I’ve been a fan of Haruki Murakami’s writing for several years now. Whenever I want to get stuck into a book that I know I’ll be happy with, I pick up one of his. And so far I’ve not been disappointed.
So when the English version of Colorless Tsukuru Tazaki and His Years of Pilgrimage, Murakami’s 13th novel, came out earlier this year I picked it up almost immediately – and then waited till I had one of those weeks where I thought: I need a good book that I’m not going to want to put down.
And, with no spoilers, in one word I can say that’s exactly how this book was for me: unputdownable.
If you’re not familiar with this book, the official blurb is:
Tsukuru Tazaki had four best friends at school. By chance all of their names contained a colour. The two boys were called Akamatsu, meaning ‘red pine’, and Oumi, ‘blue sea’, while the girls’ names were Shirane, ‘white root’, and Kurono, ‘black field’. Tazaki was the only last name with no colour in it.
One day Tsukuru Tazaki’s friends announced that they didn’t want to see him, or talk to him, ever again.
Since that day Tsukuru has been floating through life, unable to form intimate connections with anyone. But then he meets Sara, who tells him that the time has come to find out what happened all those years ago.
Compared to the other Murakami books I’ve read, this story was much more straightforward with a linear plot and without parallel lives or elements of another world. (I’ve been told it’s more akin to Norwegian Wood, though I’m afraid to say that’s still on my reading list!) Regardless, the story is well thought out, flows well and is punctuated with clever little observations about life.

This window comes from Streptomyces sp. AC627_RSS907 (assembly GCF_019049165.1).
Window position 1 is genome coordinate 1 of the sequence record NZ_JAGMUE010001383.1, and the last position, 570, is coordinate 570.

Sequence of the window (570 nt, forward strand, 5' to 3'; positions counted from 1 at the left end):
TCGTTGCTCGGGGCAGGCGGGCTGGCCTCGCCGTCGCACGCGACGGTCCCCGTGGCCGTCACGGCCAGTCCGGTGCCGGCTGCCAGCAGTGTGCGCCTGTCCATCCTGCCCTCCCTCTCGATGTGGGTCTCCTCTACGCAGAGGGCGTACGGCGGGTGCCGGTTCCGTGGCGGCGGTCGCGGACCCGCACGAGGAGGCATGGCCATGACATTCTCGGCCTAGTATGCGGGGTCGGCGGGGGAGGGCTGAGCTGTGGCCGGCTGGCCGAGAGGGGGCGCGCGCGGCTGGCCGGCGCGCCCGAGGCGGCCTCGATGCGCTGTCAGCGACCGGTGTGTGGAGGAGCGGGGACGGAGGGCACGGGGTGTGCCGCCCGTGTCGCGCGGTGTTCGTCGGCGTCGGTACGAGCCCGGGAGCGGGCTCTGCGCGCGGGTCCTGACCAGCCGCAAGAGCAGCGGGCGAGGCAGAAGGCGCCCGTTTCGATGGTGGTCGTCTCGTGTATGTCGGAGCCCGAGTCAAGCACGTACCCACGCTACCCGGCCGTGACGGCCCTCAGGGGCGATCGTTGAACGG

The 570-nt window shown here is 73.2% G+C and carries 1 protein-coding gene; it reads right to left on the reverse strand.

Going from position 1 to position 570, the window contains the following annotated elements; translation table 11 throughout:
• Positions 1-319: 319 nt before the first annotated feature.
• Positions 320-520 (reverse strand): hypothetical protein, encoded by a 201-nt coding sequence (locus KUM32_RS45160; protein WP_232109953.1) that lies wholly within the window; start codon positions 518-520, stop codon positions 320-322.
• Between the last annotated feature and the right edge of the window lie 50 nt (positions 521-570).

One of my favourite qualities of Murakami’s writing is his ability to write characters in a realistic way so that you not only create a realistic image of their physical appearance in your mind, but also their facial expressions and body language. And his descriptions here do not fail to deliver. Every character, every exchange, was written in such a way that I felt as though I was in the same room as the characters, a witness to their conversations and Tsukuru’s internal dialogue.
Throughout the story Tsukuru delves into his past, reminiscing about what used to be and looking for closure on why his friends abandoned him. He considers how this event shaped his life and personality; he connects events from his past to dreams of his present and searches for connections in his adult life. Though while searching he seems to unearth more questions than answers and he needs to turn the focus inward for some serious self-reflection.
While I thoroughly enjoyed the story of Colorless Tsukuru Tazaki and His Years of Pilgrimage and found the central ideas of consciousness vs reality and personal history incredibly interesting, I won’t deny that I think I prefer Murakami’s more ‘magical’ stories. Good thing I haven’t read everything he’s written… yet!
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